PUBLISHED: 17:32 10 October 2016 | UPDATED: 12:29 30 August 2017



The Beach at Bude has a menu boasting the best seasonal local ingredients served up with classic cooking techniques. Head chef Joe Simmonds tells us how..

Joe Simmonds, head chef at , joined the team when the hotel’s restaurant opened in autumn 2014. He was promoted to head chef a year later. Joe’s love of fresh local ingredients combined with his knowledge of classical techniques shines through in his menus.

Originally from Yorkshire, Joe has worked his way up through the ranks from a local pub in Hebden Bridge in Yorkshire at the age of 16 to eventually working under Sam Moody at the Michelin-starred Priory Hotel in Bath. After 13 years working in kitchens he still loves what he does today, thriving on the happiness that his food can bring people.

How would you describe your food style?

Fun and flavoursome. My food is fresh, local, and I like to use a combination of different types of seafood. I use a lot of citrus and like to balance my flavours.

Who has been your greatest food influence?

Everyone I’ve worked with throughout my career has influenced my approach in some way. I’ve just taken the positives and the negatives from everyone and tried to adopt the positives.

As I was growing up I cooked with my family a lot particularly with my dad, and my grandma used to bake; my early influences were generally not chefs but my family.

How important is seasonality in your menu?

Seasonality is very important, I’d say 90% of the produce we have on the menu is seasonal and I use herbs and spices to give dishes a lift. The core ingredients are always seasonal.

What is your favourite flavour of Cornwall?

I’d say seabass, samphire and cider, combined in various ways. I’m from Yorkshire, where it was all about ale and meat so when I first moved down to the South West, I just found the different flavours really interesting. Flavours are generally a lot lighter and more refreshing, I think.

What ingredient couldn’t you do without?

There are so many, but I think I would have to say butter. I thicken light stocks with it to make sauces, emulsify it, and use it to keep lean pieces of meat moist. I use locally-produced unsalted butter and tend to use the most basic form of any product, like plain flour and baking powder instead of self-raising.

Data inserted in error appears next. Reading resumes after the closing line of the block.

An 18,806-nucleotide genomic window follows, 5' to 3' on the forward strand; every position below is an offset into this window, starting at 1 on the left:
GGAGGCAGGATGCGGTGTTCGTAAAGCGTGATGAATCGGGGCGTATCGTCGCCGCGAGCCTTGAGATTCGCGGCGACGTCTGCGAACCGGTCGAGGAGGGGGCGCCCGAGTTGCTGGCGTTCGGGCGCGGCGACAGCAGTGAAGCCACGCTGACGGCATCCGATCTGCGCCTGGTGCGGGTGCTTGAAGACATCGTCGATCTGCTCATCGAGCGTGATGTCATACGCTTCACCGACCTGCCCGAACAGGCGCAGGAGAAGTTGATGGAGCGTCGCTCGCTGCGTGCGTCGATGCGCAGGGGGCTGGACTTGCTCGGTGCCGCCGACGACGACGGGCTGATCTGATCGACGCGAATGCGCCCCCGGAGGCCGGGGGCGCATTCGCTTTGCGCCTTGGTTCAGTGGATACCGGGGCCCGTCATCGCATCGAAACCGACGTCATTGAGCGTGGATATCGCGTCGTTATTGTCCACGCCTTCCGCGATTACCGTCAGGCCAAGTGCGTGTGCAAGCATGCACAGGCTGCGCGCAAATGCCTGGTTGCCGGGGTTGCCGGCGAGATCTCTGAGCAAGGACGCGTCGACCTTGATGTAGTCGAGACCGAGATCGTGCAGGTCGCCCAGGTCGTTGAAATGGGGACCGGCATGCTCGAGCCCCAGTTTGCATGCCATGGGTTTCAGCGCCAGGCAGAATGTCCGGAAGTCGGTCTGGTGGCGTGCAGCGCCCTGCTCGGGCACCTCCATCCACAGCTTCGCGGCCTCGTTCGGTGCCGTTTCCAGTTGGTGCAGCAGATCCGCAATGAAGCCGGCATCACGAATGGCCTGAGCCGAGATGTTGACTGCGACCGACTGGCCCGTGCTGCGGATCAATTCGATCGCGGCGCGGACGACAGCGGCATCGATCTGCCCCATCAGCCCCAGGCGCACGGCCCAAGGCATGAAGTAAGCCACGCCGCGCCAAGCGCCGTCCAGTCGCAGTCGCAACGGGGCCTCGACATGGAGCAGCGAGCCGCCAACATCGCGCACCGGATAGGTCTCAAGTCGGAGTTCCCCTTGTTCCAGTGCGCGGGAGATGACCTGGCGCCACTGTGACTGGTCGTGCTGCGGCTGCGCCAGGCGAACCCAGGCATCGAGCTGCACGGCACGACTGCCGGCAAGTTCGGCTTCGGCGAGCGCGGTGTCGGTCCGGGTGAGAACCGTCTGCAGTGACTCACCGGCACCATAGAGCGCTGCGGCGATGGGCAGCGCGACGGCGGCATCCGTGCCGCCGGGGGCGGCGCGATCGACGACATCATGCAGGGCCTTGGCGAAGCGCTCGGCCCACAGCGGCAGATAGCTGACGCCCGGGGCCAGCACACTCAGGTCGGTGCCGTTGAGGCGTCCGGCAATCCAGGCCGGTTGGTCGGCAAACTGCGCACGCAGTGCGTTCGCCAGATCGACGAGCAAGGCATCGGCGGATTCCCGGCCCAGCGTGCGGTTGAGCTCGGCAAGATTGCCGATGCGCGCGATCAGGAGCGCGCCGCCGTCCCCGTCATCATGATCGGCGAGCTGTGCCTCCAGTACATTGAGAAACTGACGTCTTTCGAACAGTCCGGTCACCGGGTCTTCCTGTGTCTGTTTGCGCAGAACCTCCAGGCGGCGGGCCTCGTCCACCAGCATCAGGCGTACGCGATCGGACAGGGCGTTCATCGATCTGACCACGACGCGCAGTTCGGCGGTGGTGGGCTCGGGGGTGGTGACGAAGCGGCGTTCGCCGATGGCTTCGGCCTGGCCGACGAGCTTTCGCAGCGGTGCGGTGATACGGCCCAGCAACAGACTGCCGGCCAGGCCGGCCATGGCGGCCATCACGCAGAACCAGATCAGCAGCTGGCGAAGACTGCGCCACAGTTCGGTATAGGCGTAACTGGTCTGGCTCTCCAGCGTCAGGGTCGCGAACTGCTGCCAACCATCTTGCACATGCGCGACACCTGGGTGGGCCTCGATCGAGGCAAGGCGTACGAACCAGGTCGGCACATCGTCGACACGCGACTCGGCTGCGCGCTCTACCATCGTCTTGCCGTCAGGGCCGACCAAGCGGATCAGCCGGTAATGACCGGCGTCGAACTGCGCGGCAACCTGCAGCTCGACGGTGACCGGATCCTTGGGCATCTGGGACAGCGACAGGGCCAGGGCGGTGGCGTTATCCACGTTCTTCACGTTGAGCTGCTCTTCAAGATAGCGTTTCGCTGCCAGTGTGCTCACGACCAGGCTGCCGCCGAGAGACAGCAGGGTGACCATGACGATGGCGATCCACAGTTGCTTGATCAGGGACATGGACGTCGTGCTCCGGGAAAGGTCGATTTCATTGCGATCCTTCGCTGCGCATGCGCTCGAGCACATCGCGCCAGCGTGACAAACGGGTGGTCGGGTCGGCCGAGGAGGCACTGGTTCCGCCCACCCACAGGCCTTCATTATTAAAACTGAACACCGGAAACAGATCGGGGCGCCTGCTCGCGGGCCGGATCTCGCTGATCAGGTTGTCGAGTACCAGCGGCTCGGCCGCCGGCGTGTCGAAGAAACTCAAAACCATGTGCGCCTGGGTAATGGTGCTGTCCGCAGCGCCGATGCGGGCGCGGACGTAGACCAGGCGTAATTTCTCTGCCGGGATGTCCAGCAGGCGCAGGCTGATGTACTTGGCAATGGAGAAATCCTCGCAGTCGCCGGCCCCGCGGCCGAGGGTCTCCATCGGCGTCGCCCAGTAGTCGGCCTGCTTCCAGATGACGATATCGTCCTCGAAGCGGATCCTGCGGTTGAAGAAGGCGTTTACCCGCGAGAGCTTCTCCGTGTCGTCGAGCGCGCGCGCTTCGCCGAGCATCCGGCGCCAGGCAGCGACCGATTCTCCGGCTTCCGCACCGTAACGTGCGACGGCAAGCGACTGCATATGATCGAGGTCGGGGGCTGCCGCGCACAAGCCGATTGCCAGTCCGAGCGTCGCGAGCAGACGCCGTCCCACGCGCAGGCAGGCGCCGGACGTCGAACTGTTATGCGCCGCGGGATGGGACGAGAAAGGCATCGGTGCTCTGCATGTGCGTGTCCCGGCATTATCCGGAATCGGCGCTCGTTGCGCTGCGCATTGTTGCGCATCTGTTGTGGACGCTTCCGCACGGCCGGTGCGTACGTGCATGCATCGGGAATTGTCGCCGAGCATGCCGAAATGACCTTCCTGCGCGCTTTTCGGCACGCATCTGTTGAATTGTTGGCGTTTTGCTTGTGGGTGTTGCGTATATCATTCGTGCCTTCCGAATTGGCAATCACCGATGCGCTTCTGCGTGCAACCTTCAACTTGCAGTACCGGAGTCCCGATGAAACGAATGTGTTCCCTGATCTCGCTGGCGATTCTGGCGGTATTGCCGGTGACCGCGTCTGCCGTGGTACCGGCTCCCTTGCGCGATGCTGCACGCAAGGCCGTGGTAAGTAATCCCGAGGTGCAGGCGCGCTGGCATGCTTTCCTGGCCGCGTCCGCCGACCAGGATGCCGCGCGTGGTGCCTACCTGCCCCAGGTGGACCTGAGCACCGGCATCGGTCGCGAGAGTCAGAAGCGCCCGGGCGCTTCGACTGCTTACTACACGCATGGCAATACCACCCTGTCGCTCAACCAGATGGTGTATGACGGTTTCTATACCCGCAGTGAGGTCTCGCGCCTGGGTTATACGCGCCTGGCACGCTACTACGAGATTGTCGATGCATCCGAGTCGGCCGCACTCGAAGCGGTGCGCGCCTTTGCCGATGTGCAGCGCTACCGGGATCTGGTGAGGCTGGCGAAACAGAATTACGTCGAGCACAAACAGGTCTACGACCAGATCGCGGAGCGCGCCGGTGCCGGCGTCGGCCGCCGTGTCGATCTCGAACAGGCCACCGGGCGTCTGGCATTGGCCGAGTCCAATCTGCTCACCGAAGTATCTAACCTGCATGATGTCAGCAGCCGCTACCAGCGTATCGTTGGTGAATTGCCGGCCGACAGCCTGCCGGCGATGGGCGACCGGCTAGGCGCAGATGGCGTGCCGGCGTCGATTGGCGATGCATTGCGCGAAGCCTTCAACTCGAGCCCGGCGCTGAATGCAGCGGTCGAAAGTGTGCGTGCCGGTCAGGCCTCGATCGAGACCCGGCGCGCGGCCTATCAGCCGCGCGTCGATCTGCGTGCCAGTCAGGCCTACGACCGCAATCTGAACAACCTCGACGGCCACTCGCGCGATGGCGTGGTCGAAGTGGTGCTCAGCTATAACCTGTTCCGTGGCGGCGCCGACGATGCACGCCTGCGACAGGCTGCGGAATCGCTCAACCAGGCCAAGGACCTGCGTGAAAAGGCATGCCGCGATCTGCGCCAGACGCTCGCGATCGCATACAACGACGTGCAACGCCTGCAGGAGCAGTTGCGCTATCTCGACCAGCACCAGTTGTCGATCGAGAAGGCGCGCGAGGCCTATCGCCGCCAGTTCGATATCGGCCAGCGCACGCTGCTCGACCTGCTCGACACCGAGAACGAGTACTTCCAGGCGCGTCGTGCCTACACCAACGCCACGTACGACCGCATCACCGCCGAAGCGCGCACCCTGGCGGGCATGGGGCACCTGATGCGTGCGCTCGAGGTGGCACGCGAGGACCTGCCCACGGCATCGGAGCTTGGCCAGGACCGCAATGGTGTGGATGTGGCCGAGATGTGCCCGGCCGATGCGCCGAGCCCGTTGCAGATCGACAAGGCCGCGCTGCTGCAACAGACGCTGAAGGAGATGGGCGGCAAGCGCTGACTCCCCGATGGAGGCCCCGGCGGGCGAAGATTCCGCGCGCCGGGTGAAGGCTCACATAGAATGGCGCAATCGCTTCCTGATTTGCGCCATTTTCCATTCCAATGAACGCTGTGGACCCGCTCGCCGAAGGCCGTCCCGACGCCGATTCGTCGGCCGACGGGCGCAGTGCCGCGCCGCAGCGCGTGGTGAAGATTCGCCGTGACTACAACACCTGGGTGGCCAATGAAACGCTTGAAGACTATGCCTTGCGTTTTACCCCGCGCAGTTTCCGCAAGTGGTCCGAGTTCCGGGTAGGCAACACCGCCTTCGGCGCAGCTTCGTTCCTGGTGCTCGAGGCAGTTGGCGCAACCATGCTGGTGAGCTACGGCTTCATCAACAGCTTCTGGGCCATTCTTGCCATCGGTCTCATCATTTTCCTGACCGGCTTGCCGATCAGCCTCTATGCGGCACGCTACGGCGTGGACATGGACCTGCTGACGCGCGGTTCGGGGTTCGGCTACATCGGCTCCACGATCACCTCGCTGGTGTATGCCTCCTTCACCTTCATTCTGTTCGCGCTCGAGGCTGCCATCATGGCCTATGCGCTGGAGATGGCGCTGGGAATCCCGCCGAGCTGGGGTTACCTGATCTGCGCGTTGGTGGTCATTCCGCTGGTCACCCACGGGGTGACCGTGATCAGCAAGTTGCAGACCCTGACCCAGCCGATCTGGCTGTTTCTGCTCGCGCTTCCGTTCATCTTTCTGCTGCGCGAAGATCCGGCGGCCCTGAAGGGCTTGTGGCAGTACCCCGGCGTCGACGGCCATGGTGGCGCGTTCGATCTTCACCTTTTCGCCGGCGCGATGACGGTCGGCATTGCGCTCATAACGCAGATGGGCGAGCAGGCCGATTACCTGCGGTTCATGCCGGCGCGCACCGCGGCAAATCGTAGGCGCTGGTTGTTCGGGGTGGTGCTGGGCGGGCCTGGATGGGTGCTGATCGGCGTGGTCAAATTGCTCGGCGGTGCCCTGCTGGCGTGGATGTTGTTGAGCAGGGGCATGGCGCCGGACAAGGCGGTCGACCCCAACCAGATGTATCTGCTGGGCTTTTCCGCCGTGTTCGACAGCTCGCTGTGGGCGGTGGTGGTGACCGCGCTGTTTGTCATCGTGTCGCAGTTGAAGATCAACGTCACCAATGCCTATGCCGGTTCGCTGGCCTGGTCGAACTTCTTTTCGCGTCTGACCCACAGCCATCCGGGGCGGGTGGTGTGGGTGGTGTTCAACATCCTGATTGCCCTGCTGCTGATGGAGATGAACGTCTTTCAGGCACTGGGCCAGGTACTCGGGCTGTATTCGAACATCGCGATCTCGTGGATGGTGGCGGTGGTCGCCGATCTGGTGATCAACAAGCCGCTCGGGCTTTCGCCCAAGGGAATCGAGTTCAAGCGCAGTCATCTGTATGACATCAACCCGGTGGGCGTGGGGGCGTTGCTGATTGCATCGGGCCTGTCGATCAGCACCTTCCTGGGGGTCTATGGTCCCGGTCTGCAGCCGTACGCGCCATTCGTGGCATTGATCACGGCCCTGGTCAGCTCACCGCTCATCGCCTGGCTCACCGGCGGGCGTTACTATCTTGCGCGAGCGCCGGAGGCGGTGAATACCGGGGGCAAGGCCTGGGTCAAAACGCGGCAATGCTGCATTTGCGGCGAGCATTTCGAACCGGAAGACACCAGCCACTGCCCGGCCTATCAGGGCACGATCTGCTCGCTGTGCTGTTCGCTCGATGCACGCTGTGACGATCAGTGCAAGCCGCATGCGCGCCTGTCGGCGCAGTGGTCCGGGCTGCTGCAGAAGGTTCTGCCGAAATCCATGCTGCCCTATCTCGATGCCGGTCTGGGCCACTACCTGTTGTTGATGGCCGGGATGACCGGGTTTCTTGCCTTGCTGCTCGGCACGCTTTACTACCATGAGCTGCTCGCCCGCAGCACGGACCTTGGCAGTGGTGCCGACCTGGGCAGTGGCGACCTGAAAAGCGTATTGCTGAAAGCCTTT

What was your most memorable meal?

I worked in Majorca for a while, and on days off we’d go to this small tatty beachside bar. We’d sit there all day drinking small lagers and ordering dishes like duck and apricot, or fresh fish with loads of lemon and garlic. The food was very simple, but I think it’s just as much about the company and the environment, as the tasty food that makes a meal memorable.

Why did you become a chef?

I fell into cheffing, but discovered that once I was in it I found it really interesting, I like that there’s a creative element to it, and that food makes people happy.

What is your food heaven?

I really like dishes which use spices, so Asian food is really up there, but also chocolate and fruit. I cook Asian food at home but I’ll also use subtle spices in my dishes at The Beach. We’ve got a lamb dish with spiced yoghurt on the menu at the moment, which also features lots of summer vegetables.

What is your idea of food hell?

Raw mushrooms, they just freak me out to be honest with you!

What’s going to be big in 2017?

I think there is a demand for lighter dishes on menus, and a move away from heavy sauces. I know it’s nothing new, but head to tail cooking is also becoming more prominent. 

Pigeon salad with beetroot, courgette, chicory, hazelnuts and beetroot ketchup

(Serves 4)


8 pigeon breasts

2 raw beetroots (golden and candy if possible)

1 punnet of baby courgettes cut in half lengthways, or two courgettes cut into batons.

2 chicory bulbs

10g unsalted butter

1 sprig of thyme

50g roughly chopped hazelnuts

100g cooked and peeled beetroot (pre-packed)

30g caster sugar

30g Jerez vinegar or 50ml Balsamic vinegar

Vegetable / olive oil for cooking (not extra virgin)

100ml rapeseed oil

Salt and pepper, for seasoning

1/2 lemon, juice only


  1. First peel your raw beetroots. With one, slice it wafer thin on a mandolin and put aside, and with the other, cube and poach it in water until tender (1cm dice-sized cubes take around 12 minutes of simmering).
  2. For the courgettes, heat a pan and add a dash of vegetable oil. Place courgettes in the pan and colour off for two minutes either side. Remove from the pan.
  3. Cut the chicory lengthways and place it face down in the same pan as the courgettes until golden.
  4. Remove from the pan, top and tail and pull off individual leaves.
  5. To make the beetroot ketchup, place the cooked and peeled beetroot into a liquidiser and add the sugar and vinegar. Blitz until smooth and slowly pour in the rapeseed oil until emulsified.
  6. Heat up a pan until hot, adding a dash of oil. Sear seasoned pigeon breasts for 1 minute either side then turn the heat down.
  7. Add 10g butter and the sprig of thyme, cook again for 1 minute either side and then turn off the heat.
  8. Add hazelnuts into pan and a squeeze the juice of the half lemon over the pigeon. Let it rest for two minutes in the pan.
  9. Once rested, slice the pigeon breast lengthways into four.
  10. Share the chicory, beetroot and courgette between four serving plates and place pigeon on top.
  11. Top with the hazelnuts from the pan and add dots of beetroot ketchup with a spoon or piping bag.
  12. Enjoy!

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